3. From 2006 on, the  best reason to get a magazine is to see what your fellow artists are doing, as far as i can see  The photographs are phenomenal, but there's very little to read, and the page ideas aren't as inspiring as earlier issues.  It's mostly photos and captioned how-tos with shout-outs for the jazzy websites.  Most of the captioned how-tos are for party decor, but no games or fun stuff that would make the heart of a party.  What few articles there are, and i mean artcles with any word count to speak of, are rehashes of what i've seen in earlier issues.
  4. That said, if you want to keep up with the latest products, if you are a scrapbook fashionista, you will probably think differently on this than i do.  Likewise if you are of the plugged-in generation and prefer video presentations to pages of thoughtful text, there's no point in looking for someone's garage sale older editions.

Watching Old TV: Four Things to Like About Family Affair

  Recently we've had several different old sitcoms out of the library.
Our 1960s TV
  Flipper was fun, but i didn't really see anything worth talking about in it.
  However, Family Affair seems to transcend a mere sitcom.  There's  a depth to it without being heavy.

  In no particular order, here is hopefully a quick list of four things that make Family Affair exceptional:

Here phishie phishie

sheesh how dumb do phishers think we are?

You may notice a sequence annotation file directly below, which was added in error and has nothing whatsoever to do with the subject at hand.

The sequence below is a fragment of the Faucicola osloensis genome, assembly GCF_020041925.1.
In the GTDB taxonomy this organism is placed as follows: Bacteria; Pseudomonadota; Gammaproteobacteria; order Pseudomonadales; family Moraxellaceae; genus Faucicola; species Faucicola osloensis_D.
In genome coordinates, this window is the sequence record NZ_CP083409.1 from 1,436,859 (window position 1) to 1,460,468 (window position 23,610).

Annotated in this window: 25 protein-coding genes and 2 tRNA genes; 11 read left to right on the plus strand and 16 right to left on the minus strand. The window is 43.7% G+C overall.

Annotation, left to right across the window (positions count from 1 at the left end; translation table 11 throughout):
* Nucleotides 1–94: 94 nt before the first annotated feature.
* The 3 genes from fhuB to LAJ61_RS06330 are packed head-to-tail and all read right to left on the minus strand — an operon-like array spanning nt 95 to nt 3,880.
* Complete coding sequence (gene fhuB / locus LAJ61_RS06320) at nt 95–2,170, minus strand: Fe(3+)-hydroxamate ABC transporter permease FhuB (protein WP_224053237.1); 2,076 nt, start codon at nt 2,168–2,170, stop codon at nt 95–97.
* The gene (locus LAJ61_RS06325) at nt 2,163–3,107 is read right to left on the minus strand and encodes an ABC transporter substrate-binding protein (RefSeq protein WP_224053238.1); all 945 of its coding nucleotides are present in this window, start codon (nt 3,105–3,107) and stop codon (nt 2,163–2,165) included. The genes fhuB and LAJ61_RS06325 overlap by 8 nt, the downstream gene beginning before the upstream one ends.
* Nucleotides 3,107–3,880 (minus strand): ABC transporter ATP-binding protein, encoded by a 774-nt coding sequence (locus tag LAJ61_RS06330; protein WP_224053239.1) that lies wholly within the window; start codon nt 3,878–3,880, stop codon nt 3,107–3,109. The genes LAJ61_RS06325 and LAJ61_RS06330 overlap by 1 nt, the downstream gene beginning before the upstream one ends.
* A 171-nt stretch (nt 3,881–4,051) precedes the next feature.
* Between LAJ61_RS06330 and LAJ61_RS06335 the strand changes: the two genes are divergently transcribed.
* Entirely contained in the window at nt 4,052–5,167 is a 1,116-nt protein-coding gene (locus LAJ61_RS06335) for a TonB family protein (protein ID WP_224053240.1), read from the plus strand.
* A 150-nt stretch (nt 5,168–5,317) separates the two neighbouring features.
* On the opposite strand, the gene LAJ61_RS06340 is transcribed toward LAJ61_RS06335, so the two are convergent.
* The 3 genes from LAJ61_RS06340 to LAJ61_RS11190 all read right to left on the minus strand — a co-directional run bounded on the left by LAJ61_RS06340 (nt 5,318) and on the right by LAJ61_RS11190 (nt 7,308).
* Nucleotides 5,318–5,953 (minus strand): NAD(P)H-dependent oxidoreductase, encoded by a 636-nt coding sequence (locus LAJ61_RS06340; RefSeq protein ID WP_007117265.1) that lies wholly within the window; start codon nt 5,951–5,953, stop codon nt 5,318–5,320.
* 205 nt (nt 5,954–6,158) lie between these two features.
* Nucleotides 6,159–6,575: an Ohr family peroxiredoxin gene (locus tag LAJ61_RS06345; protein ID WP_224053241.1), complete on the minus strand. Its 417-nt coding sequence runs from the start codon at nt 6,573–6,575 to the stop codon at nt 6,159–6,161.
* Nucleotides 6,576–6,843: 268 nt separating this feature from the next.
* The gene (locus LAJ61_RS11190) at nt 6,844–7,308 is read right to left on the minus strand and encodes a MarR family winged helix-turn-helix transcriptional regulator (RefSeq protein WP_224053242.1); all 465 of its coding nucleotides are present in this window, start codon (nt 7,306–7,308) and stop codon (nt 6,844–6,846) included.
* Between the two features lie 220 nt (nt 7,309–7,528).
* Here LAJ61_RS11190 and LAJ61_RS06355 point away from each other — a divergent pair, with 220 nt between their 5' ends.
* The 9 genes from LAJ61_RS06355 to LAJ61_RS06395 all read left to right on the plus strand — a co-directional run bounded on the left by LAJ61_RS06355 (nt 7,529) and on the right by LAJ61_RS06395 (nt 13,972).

As dumb as experience proves i guess.
This afternoon i got a threatening email my on my non-gmail account. It claimed to be from the provider of that account.
The email said that as there is "congestion in all Yahoo! Mail user accounts, there shall be a removal exercise of all used and unused Yahoo! Accounts. Yahoo! Inc would be shutting down several accounts", and if i do not want mine to be among them, please click the provided link so that they'll know i'm real.


That is, in the first place, a standard phishing ploy.

Here phishie phishie, come and give me your private information so I can catch you.

If you're skilled at reading "headers," you might find it interesting to click your View tab & see what you find.  That drops a menu.  Here one of the choices will be Headers, with choices of Normal or Full, something like that.  A full header will have tons of gobbedlygook, meaningful to pros and geeks, but if you look carefully anyway, non-intiates might see that a suspect message comes from some unexpected place.  Like a US firm is sending from overseas or unknown origin.